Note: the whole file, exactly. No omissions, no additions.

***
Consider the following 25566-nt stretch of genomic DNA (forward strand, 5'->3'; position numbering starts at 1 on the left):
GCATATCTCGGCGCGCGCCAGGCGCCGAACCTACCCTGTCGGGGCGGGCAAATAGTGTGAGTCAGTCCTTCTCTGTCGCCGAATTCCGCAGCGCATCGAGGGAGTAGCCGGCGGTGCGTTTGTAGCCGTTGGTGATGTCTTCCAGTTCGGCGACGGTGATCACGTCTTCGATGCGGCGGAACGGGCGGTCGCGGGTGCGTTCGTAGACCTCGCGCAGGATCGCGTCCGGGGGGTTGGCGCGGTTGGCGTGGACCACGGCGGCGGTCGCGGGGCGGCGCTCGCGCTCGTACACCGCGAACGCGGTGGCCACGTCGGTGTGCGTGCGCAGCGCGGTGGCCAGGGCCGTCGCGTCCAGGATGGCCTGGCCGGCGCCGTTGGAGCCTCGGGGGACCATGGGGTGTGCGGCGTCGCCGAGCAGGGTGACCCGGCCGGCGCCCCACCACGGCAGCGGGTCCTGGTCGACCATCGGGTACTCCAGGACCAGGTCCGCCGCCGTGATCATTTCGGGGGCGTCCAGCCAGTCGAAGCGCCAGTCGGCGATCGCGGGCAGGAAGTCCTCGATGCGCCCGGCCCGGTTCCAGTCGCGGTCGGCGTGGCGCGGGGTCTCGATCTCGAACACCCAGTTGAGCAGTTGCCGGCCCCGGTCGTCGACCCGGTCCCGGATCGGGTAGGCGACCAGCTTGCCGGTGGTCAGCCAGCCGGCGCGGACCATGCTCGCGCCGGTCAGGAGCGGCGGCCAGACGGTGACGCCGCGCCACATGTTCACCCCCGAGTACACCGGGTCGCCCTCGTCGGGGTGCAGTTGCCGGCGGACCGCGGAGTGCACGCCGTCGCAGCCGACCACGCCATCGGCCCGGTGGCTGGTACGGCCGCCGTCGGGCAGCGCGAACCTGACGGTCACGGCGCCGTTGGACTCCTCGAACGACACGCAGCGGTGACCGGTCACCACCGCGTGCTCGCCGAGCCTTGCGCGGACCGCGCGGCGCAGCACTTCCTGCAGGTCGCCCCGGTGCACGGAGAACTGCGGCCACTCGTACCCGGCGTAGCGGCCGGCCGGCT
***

Consider the following 25566-nt stretch of genomic DNA (forward strand, 5'->3'; position numbering starts at 1 on the left):
GCATATCTCGGCGCGCGCCAGGCGCCGAACCTACCCTGTCGGGGCGGGCAAATAGTGTGAGTCAGTCCTTCTCTGTCGCCGAATTCCGCAGCGCATCGAGGGAGTAGCCGGCGGTGCGTTTGTAGCCGTTGGTGATGTCTTCCAGTTCGGCGACGGTGATCACGTCTTCGATGCGGCGGAACGGGCGGTCGCGGGTGCGTTCGTAGACCTCGCGCAGGATCGCGTCCGGGGGGTTGGCGCGGTTGGCGTGGACCACGGCGGCGGTCGCGGGGCGGCGCTCGCGCTCGTACACCGCGAACGCGGTGGCCACGTCGGTGTGCGTGCGCAGCGCGGTGGCCAGGGCCGTCGCGTCCAGGATGGCCTGGCCGGCGCCGTTGGAGCCTCGGGGGACCATGGGGTGTGCGGCGTCGCCGAGCAGGGTGACCCGGCCGGCGCCCCACCACGGCAGCGGGTCCTGGTCGACCATCGGGTACTCCAGGACCAGGTCCGCCGCCGTGATCATTTCGGGGGCGTCCAGCCAGTCGAAGCGCCAGTCGGCGATCGCGGGCAGGAAGTCCTCGATGCGCCCGGCCCGGTTCCAGTCGCGGTCGGCGTGGCGCGGGGTCTCGATCTCGAACACCCAGTTGAGCAGTTGCCGGCCCCGGTCGTCGACCCGGTCCCGGATCGGGTAGGCGACCAGCTTGCCGGTGGTCAGCCAGCCGGCGCGGACCATGCTCGCGCCGGTCAGGAGCGGCGGCCAGACGGTGACGCCGCGCCACATGTTCACCCCCGAGTACACCGGGTCGCCCTCGTCGGGGTGCAGTTGCCGGCGGACCGCGGAGTGCACGCCGTCGCAGCCGACCACGCCATCGGCCCGGTGGCTGGTACGGCCGCCGTCGGGCAGCGCGAACCTGACGGTCACGGCGCCGTTGGACTCCTCGAACGACACGCAGCGGTGACCGGTCACCACCGCGTGCTCGCCGAGCCTTGCGCGGACCGCGCGGCGCAGCACTTCCTGCAGGTCGCCCCGGTGCACGGAGAACTGCGGCCACTCGTACCCGGCGTAGCGGCCGGCCGGCT